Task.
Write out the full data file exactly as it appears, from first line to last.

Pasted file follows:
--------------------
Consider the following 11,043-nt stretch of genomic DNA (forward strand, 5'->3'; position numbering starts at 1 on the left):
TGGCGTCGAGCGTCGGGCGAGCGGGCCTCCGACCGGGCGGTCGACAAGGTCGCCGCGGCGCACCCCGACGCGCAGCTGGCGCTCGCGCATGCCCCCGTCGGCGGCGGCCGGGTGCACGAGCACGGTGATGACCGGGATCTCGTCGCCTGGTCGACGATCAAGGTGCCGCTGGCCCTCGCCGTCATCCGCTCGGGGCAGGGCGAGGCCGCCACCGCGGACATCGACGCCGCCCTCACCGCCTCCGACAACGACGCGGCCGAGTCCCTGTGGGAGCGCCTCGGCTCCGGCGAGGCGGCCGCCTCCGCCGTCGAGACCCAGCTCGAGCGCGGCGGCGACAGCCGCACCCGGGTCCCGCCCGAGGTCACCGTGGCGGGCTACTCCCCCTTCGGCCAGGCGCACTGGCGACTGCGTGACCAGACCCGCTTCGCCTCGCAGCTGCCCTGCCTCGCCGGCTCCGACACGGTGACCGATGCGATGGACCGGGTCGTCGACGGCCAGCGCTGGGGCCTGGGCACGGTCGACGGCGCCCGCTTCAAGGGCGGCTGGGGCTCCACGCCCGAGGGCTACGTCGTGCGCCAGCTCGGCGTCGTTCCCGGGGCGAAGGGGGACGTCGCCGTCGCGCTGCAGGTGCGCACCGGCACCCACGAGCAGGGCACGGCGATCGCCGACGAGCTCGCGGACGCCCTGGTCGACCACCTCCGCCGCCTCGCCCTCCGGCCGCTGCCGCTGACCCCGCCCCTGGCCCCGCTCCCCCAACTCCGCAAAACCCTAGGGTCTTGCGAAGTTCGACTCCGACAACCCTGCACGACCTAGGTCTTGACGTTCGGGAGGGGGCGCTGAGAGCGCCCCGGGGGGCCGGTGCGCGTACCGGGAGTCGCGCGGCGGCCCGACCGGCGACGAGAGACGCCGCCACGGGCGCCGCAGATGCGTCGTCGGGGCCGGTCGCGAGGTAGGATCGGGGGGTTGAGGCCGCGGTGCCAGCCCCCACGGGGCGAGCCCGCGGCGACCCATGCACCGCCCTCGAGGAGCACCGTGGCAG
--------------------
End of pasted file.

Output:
Consider the following 11,043-nt stretch of genomic DNA (forward strand, 5'->3'; position numbering starts at 1 on the left):
TGGCGTCGAGCGTCGGGCGAGCGGGCCTCCGACCGGGCGGTCGACAAGGTCGCCGCGGCGCACCCCGACGCGCAGCTGGCGCTCGCGCATGCCCCCGTCGGCGGCGGCCGGGTGCACGAGCACGGTGATGACCGGGATCTCGTCGCCTGGTCGACGATCAAGGTGCCGCTGGCCCTCGCCGTCATCCGCTCGGGGCAGGGCGAGGCCGCCACCGCGGACATCGACGCCGCCCTCACCGCCTCCGACAACGACGCGGCCGAGTCCCTGTGGGAGCGCCTCGGCTCCGGCGAGGCGGCCGCCTCCGCCGTCGAGACCCAGCTCGAGCGCGGCGGCGACAGCCGCACCCGGGTCCCGCCCGAGGTCACCGTGGCGGGCTACTCCCCCTTCGGCCAGGCGCACTGGCGACTGCGTGACCAGACCCGCTTCGCCTCGCAGCTGCCCTGCCTCGCCGGCTCCGACACGGTGACCGATGCGATGGACCGGGTCGTCGACGGCCAGCGCTGGGGCCTGGGCACGGTCGACGGCGCCCGCTTCAAGGGCGGCTGGGGCTCCACGCCCGAGGGCTACGTCGTGCGCCAGCTCGGCGTCGTTCCCGGGGCGAAGGGGGACGTCGCCGTCGCGCTGCAGGTGCGCACCGGCACCCACGAGCAGGGCACGGCGATCGCCGACGAGCTCGCGGACGCCCTGGTCGACCACCTCCGCCGCCTCGCCCTCCGGCCGCTGCCGCTGACCCCGCCCCTGGCCCCGCTCCCCCAACTCCGCAAAACCCTAGGGTCTTGCGAAGTTCGACTCCGACAACCCTGCACGACCTAGGTCTTGACGTTCGGGAGGGGGCGCTGAGAGCGCCCCGGGGGGCCGGTGCGCGTACCGGGAGTCGCGCGGCGGCCCGACCGGCGACGAGAGACGCCGCCACGGGCGCCGCAGATGCGTCGTCGGGGCCGGTCGCGAGGTAGGATCGGGGGGTTGAGGCCGCGGTGCCAGCCCCCACGGGGCGAGCCCGCGGCGACCCATGCACCGCCCTCGAGGAGCACCGTGGCAG